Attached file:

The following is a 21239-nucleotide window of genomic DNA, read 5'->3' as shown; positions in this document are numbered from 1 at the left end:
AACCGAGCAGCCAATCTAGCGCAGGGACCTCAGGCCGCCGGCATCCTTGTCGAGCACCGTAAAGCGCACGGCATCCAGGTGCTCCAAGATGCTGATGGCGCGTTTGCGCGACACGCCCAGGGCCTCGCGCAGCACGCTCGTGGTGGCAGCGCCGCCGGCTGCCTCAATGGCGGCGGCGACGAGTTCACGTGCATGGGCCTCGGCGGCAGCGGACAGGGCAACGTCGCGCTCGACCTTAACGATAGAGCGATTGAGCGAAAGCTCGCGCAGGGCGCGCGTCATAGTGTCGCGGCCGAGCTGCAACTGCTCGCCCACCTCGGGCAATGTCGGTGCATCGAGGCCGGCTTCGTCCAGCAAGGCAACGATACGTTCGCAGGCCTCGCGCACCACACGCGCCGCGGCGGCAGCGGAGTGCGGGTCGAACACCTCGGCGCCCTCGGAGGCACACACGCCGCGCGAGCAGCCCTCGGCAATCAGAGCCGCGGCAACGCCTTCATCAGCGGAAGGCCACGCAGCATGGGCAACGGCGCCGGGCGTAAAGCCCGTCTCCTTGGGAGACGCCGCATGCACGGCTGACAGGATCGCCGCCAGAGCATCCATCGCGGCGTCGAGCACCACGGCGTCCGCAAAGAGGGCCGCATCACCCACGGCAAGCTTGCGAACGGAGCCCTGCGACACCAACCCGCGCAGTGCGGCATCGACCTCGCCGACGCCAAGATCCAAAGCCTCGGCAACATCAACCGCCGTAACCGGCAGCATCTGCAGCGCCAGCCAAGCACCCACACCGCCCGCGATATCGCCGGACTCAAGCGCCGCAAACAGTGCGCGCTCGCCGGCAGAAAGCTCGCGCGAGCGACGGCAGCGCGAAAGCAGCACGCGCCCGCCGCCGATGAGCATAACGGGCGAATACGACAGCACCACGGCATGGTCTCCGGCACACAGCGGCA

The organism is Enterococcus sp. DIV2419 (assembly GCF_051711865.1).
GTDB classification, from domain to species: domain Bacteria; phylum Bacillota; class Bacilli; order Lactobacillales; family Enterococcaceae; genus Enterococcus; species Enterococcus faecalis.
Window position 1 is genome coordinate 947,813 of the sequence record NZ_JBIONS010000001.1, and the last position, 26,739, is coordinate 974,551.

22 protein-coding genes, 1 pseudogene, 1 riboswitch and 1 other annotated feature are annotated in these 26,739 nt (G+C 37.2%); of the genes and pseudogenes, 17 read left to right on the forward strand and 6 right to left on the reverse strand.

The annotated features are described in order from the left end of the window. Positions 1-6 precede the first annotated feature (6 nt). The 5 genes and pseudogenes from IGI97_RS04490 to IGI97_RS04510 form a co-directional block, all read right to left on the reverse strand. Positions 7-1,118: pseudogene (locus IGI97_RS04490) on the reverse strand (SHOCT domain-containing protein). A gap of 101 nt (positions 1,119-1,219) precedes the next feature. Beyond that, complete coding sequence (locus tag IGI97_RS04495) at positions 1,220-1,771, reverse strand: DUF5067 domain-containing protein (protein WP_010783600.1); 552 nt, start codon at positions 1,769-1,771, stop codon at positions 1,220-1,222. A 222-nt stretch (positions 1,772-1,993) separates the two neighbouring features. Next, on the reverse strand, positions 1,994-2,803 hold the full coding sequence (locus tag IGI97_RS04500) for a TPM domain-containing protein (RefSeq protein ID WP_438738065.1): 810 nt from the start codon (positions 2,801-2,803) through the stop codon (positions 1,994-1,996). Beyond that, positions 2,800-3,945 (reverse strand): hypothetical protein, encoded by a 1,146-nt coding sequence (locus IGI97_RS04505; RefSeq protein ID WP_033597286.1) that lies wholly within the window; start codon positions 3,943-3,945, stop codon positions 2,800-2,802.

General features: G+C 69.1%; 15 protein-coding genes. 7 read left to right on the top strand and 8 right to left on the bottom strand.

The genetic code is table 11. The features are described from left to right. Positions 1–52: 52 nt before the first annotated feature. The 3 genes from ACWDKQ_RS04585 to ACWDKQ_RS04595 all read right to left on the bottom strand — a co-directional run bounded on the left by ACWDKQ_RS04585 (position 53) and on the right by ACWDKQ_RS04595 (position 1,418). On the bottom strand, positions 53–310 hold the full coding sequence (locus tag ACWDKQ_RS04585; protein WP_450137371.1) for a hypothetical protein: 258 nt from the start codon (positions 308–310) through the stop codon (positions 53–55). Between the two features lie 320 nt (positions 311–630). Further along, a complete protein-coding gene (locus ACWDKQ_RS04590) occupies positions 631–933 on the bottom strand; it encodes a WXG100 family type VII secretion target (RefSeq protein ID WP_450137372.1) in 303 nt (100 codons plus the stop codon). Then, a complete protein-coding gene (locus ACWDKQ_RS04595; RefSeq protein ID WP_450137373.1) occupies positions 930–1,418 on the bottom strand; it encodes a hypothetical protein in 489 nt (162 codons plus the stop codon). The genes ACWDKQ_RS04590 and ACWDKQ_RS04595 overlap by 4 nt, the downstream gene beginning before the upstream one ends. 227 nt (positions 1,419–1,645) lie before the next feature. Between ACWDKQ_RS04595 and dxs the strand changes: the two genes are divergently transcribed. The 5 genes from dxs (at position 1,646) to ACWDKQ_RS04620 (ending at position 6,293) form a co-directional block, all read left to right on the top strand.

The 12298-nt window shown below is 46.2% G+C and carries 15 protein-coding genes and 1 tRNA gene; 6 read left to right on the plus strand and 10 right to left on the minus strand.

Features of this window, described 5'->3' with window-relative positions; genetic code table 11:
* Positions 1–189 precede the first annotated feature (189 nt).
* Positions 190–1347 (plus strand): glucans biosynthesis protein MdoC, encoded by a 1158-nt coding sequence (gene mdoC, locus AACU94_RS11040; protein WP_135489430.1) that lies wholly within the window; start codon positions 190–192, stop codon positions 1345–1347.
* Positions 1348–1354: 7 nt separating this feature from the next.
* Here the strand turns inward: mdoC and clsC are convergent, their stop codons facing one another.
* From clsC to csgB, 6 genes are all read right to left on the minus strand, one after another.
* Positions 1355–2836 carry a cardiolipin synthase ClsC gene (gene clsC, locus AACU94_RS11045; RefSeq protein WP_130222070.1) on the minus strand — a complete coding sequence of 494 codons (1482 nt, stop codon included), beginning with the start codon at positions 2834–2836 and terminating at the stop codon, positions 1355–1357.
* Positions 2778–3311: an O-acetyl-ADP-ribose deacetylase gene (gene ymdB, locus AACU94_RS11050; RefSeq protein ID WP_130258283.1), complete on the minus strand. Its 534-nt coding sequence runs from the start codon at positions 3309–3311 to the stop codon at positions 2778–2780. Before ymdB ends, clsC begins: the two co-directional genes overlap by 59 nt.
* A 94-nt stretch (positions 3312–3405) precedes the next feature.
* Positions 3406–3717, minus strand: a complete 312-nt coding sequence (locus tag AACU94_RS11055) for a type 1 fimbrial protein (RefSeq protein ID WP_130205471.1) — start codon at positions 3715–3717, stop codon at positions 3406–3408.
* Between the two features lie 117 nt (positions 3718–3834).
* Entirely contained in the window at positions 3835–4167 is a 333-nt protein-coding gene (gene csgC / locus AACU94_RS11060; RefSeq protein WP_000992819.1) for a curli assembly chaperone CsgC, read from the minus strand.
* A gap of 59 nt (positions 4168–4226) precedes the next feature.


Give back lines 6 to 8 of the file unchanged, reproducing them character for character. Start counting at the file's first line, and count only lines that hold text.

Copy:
22 protein-coding genes, 1 pseudogene, 1 riboswitch and 1 other annotated feature are annotated in these 26,739 nt (G+C 37.2%); of the genes and pseudogenes, 17 read left to right on the forward strand and 6 right to left on the reverse strand.

The annotated features are described in order from the left end of the window. Positions 1-6 precede the first annotated feature (6 nt). The 5 genes and pseudogenes from IGI97_RS04490 to IGI97_RS04510 form a co-directional block, all read right to left on the reverse strand. Positions 7-1,118: pseudogene (locus IGI97_RS04490) on the reverse strand (SHOCT domain-containing protein). A gap of 101 nt (positions 1,119-1,219) precedes the next feature. Beyond that, complete coding sequence (locus tag IGI97_RS04495) at positions 1,220-1,771, reverse strand: DUF5067 domain-containing protein (protein WP_010783600.1); 552 nt, start codon at positions 1,769-1,771, stop codon at positions 1,220-1,222. A 222-nt stretch (positions 1,772-1,993) separates the two neighbouring features. Next, on the reverse strand, positions 1,994-2,803 hold the full coding sequence (locus tag IGI97_RS04500) for a TPM domain-containing protein (RefSeq protein ID WP_438738065.1): 810 nt from the start codon (positions 2,801-2,803) through the stop codon (positions 1,994-1,996). Beyond that, positions 2,800-3,945 (reverse strand): hypothetical protein, encoded by a 1,146-nt coding sequence (locus IGI97_RS04505; RefSeq protein ID WP_033597286.1) that lies wholly within the window; start codon positions 3,943-3,945, stop codon positions 2,800-2,802.

General features: G+C 69.1%; 15 protein-coding genes. 7 read left to right on the top strand and 8 right to left on the bottom strand.